Shorefast sea ice begins breaking up off the coast of Uummannaq, Greenland. Credit: Sarah Cooley

Arctic ‘shorefast’ sea ice threatened by climate change, study finds

A new study shows that coastal sea ice used by Arctic residents for hunting and fishing will be reduced as the planet warms.

PROVIDENCE, R.I. [Brown University] — For people who live in the Arctic, sea ice that forms along shorelines is a vital resource that connects isolated communities and provides access to hunting and fishing grounds. A new study by Brown University researchers found that climate change could significantly reduce this “shorefast ice” in communities across Northern Canada and Western Greenland. 

The study, published in Nature Climate Change, used weather data and near-daily satellite observations of 28 Arctic communities to determine the timing of shorefast ice breakup in each location over the past 19 years. The analysis enabled the researchers to determine the conditions that drive springtime ice breakup. Using climate models, the team could then make predictions about how the timing of ice breakup might change in each community as the planet warms.

The analysis found that by 2100, communities could see shorefast ice seasons reduced by anywhere from five to 44 days, with the coldest communities in the study seeing the largest reductions. The wide range of potential outcomes was a surprise, the researchers say, and underscores the need to take local factors into account when making policy to prepare for future climate change. 

Two videos of Uummannaq, Greenland captured five days apart show significant melting of shorefast sea ice in a short time. Credit: Chris Horvat, a study coauthor and postdoctoral researcher at IBES

“One of the key takeaways for me is that even though the whole Arctic is going to warm and lose ice, we see very different outcomes from one community to another,” said Sarah Cooley, lead author of the study and a Ph.D. student in the Institute at Brown for Environment and Society (IBES). “When you combine that wide range of outcomes with the fact that different communities have lots of social, cultural and economic differences, it means that some communities may experience much larger impacts than others.”

For example, the northern Canadian communities of Clyde River and Taloyoak, which are particularly dependent upon shorefast ice for subsistence hunting and fishing, will see some of the most substantial declines in sea ice. On average, these two communities can expect ice to break up 23 to 44 days earlier, respectively by 2100. That could mean “economically and culturally significant activities on the ice will be harder to maintain in the future,” the researchers write.

That the coldest regions in the study could see the largest reductions in ice is cause for concern, says study co-author Johnny Ryan, a postdoctoral researcher at IBES.

“Some of these places are considered to be the last remnants of truly polar ecosystems and people talk a lot about preserving these areas in particular,” Ryan said. “Yet these are the areas that we find will lose the most ice.”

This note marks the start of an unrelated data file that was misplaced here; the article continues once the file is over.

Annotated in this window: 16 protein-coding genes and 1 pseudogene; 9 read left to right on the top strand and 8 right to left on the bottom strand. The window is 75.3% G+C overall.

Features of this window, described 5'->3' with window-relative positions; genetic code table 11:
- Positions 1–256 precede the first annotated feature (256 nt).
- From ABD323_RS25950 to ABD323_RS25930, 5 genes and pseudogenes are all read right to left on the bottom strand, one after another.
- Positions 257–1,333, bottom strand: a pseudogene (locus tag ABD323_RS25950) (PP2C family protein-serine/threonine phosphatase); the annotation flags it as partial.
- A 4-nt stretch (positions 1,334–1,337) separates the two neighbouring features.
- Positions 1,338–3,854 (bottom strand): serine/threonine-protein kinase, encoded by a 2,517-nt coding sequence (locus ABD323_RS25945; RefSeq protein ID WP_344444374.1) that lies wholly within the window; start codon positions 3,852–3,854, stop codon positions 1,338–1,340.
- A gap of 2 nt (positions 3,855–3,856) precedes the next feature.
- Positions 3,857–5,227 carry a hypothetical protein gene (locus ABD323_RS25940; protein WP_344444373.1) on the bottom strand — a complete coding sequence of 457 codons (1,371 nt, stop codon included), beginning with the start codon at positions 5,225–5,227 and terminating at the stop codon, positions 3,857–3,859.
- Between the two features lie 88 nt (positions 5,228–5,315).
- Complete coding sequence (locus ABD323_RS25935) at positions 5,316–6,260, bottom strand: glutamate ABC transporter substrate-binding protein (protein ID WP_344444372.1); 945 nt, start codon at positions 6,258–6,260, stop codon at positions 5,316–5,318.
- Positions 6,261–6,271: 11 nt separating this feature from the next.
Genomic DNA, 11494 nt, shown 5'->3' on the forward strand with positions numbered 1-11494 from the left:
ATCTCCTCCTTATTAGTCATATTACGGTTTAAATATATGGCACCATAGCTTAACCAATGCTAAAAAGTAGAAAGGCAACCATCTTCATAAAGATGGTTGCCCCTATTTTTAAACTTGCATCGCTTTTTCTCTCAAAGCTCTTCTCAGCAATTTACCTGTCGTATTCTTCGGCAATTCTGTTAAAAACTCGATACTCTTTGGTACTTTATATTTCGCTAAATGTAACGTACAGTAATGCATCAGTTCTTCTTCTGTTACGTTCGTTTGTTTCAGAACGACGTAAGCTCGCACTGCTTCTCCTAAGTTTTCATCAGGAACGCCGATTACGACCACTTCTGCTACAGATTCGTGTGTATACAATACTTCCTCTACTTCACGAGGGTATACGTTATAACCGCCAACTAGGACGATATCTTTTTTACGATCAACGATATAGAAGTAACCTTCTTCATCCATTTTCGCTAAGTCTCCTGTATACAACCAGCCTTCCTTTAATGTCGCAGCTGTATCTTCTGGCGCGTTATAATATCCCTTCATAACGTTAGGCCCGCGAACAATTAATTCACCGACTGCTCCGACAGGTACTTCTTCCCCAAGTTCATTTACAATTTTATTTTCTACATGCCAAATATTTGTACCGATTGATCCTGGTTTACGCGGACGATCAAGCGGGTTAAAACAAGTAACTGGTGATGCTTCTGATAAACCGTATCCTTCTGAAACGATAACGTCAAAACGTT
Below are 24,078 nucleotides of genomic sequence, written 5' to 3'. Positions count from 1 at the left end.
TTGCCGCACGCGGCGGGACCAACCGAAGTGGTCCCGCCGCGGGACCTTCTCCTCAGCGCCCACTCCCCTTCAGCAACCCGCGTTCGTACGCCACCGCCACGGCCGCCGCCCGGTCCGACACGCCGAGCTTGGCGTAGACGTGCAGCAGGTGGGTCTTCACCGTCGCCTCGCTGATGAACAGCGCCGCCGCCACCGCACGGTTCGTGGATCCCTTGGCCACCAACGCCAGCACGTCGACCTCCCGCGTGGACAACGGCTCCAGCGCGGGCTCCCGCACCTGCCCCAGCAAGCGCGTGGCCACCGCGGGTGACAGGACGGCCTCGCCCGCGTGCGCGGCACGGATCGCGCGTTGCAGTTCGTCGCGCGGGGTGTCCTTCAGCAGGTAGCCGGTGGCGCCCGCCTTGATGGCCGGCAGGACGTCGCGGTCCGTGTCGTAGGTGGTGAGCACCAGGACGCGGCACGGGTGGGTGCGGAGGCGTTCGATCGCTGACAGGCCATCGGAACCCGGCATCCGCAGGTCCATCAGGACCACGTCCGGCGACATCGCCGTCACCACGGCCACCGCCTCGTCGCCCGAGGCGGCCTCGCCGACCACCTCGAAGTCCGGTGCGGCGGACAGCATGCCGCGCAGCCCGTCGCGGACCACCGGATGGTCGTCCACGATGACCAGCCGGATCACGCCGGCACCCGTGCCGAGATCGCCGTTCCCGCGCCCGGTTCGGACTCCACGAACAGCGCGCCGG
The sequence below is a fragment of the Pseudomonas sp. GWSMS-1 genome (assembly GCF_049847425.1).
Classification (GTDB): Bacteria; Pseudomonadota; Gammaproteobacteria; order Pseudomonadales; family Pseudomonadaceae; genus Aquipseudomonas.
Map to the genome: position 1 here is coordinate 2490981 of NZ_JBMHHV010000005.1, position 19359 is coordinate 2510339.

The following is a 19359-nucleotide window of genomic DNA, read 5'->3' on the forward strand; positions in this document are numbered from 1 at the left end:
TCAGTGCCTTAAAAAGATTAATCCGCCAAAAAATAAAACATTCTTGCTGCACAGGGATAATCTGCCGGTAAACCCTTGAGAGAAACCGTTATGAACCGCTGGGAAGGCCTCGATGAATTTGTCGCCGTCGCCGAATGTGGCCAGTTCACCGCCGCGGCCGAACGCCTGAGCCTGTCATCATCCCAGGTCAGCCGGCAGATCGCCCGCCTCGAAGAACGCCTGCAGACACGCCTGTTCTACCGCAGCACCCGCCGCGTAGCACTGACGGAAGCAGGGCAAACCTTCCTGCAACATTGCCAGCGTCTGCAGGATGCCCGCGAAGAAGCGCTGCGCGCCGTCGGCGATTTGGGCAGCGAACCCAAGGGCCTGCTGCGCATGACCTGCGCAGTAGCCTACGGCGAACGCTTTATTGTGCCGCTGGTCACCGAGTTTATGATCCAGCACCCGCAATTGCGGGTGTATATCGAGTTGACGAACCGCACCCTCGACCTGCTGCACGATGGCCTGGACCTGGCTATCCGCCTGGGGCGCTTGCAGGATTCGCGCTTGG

Drone footage from April 2019 captures ice breakup near Uummannaq. Credit: Chris Horvat

The research is part of a larger research effort aimed at better understanding how climate change in the Arctic will impact the people who live there. In addition to gathering satellite and scientific data, the research team conducted fieldwork in the community of Uummannaq in western Greenland to learn more about how the local population utilizes the ice. 

“Shorefast ice is something that’s most important from the standpoint of the people who use it,” Cooley said. “It has some implications in terms of global climate, but those are fairly small. This is really all about how it affects the people who actually live in the Arctic, and that's why we're studying it.”

The fieldwork also provided a first-hand perspective of how things have been changing over the years. 

“One of the most powerful things that came out of the field study for me was listening to a hunter talk about how the ice is breaking up earlier than it ever has in his lifetime,” Ryan said.  “We’re only observing this 20-year satellite record. But to be able to learn from locals about what things were like 50 or 60 years ago, it really emphasized how climate change has already impacted the community.”

Moving forward, the research team is hopeful that mapping the local effects of regional and global climate patterns will be useful for policy-makers.

The research team joined a barbecue on the ice outside Uummannaq. Credit: Chris Horvat

“Because shorefast ice is one of many environmental assets important to Arctic communities,” the researchers write, “future research combining broad-scale analysis tools with community-level characteristics may help provide more actionable information for Arctic populations facing substantial climatic and social change.”

Other coauthors on the paper were Laurence C. Smith, Chris Horvat, Brodie Pearson, Brigt Dale and Amanda H. Lynch. The research was funded by a National Science Foundation (NNA 1836473).